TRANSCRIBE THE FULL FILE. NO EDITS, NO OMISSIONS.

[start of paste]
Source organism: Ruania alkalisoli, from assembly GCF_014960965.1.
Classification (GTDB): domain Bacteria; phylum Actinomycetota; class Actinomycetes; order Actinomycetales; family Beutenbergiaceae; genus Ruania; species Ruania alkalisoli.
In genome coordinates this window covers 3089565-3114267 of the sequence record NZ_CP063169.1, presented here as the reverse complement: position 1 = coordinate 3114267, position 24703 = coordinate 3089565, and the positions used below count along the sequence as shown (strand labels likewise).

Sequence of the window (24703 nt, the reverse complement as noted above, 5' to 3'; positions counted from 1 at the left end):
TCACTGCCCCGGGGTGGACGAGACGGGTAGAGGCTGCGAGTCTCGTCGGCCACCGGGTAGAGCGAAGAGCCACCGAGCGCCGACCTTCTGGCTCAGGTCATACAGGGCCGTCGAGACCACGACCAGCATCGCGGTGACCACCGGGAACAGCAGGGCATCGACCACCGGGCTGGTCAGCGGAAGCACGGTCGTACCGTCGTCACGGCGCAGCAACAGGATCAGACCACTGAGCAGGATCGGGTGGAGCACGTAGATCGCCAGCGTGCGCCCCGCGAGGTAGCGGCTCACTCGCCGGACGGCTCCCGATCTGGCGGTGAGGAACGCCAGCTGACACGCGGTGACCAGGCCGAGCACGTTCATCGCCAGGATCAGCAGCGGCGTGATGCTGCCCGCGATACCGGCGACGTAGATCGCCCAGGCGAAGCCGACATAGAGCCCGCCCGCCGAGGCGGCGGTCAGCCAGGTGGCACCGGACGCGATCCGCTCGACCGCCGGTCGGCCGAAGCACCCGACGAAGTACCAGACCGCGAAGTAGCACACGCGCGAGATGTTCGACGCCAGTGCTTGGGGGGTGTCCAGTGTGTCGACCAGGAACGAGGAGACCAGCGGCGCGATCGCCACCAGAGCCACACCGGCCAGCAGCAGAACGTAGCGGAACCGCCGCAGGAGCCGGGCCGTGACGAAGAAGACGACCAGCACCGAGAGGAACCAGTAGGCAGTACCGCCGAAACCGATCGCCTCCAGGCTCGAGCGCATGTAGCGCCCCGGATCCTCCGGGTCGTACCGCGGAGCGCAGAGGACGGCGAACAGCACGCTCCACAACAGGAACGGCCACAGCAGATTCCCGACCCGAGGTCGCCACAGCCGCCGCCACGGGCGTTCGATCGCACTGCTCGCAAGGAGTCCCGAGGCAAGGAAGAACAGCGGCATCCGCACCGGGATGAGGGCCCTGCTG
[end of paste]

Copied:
Source organism: Ruania alkalisoli, from assembly GCF_014960965.1.
Classification (GTDB): domain Bacteria; phylum Actinomycetota; class Actinomycetes; order Actinomycetales; family Beutenbergiaceae; genus Ruania; species Ruania alkalisoli.
In genome coordinates this window covers 3089565-3114267 of the sequence record NZ_CP063169.1, presented here as the reverse complement: position 1 = coordinate 3114267, position 24703 = coordinate 3089565, and the positions used below count along the sequence as shown (strand labels likewise).

Sequence of the window (24703 nt, the reverse complement as noted above, 5' to 3'; positions counted from 1 at the left end):
TCACTGCCCCGGGGTGGACGAGACGGGTAGAGGCTGCGAGTCTCGTCGGCCACCGGGTAGAGCGAAGAGCCACCGAGCGCCGACCTTCTGGCTCAGGTCATACAGGGCCGTCGAGACCACGACCAGCATCGCGGTGACCACCGGGAACAGCAGGGCATCGACCACCGGGCTGGTCAGCGGAAGCACGGTCGTACCGTCGTCACGGCGCAGCAACAGGATCAGACCACTGAGCAGGATCGGGTGGAGCACGTAGATCGCCAGCGTGCGCCCCGCGAGGTAGCGGCTCACTCGCCGGACGGCTCCCGATCTGGCGGTGAGGAACGCCAGCTGACACGCGGTGACCAGGCCGAGCACGTTCATCGCCAGGATCAGCAGCGGCGTGATGCTGCCCGCGATACCGGCGACGTAGATCGCCCAGGCGAAGCCGACATAGAGCCCGCCCGCCGAGGCGGCGGTCAGCCAGGTGGCACCGGACGCGATCCGCTCGACCGCCGGTCGGCCGAAGCACCCGACGAAGTACCAGACCGCGAAGTAGCACACGCGCGAGATGTTCGACGCCAGTGCTTGGGGGGTGTCCAGTGTGTCGACCAGGAACGAGGAGACCAGCGGCGCGATCGCCACCAGAGCCACACCGGCCAGCAGCAGAACGTAGCGGAACCGCCGCAGGAGCCGGGCCGTGACGAAGAAGACGACCAGCACCGAGAGGAACCAGTAGGCAGTACCGCCGAAACCGATCGCCTCCAGGCTCGAGCGCATGTAGCGCCCCGGATCCTCCGGGTCGTACCGCGGAGCGCAGAGGACGGCGAACAGCACGCTCCACAACAGGAACGGCCACAGCAGATTCCCGACCCGAGGTCGCCACAGCCGCCGCCACGGGCGTTCGATCGCACTGCTCGCAAGGAGTCCCGAGGCAAGGAAGAACAGCGGCATCCGCACCGGGATGAGGGCCCTGCTG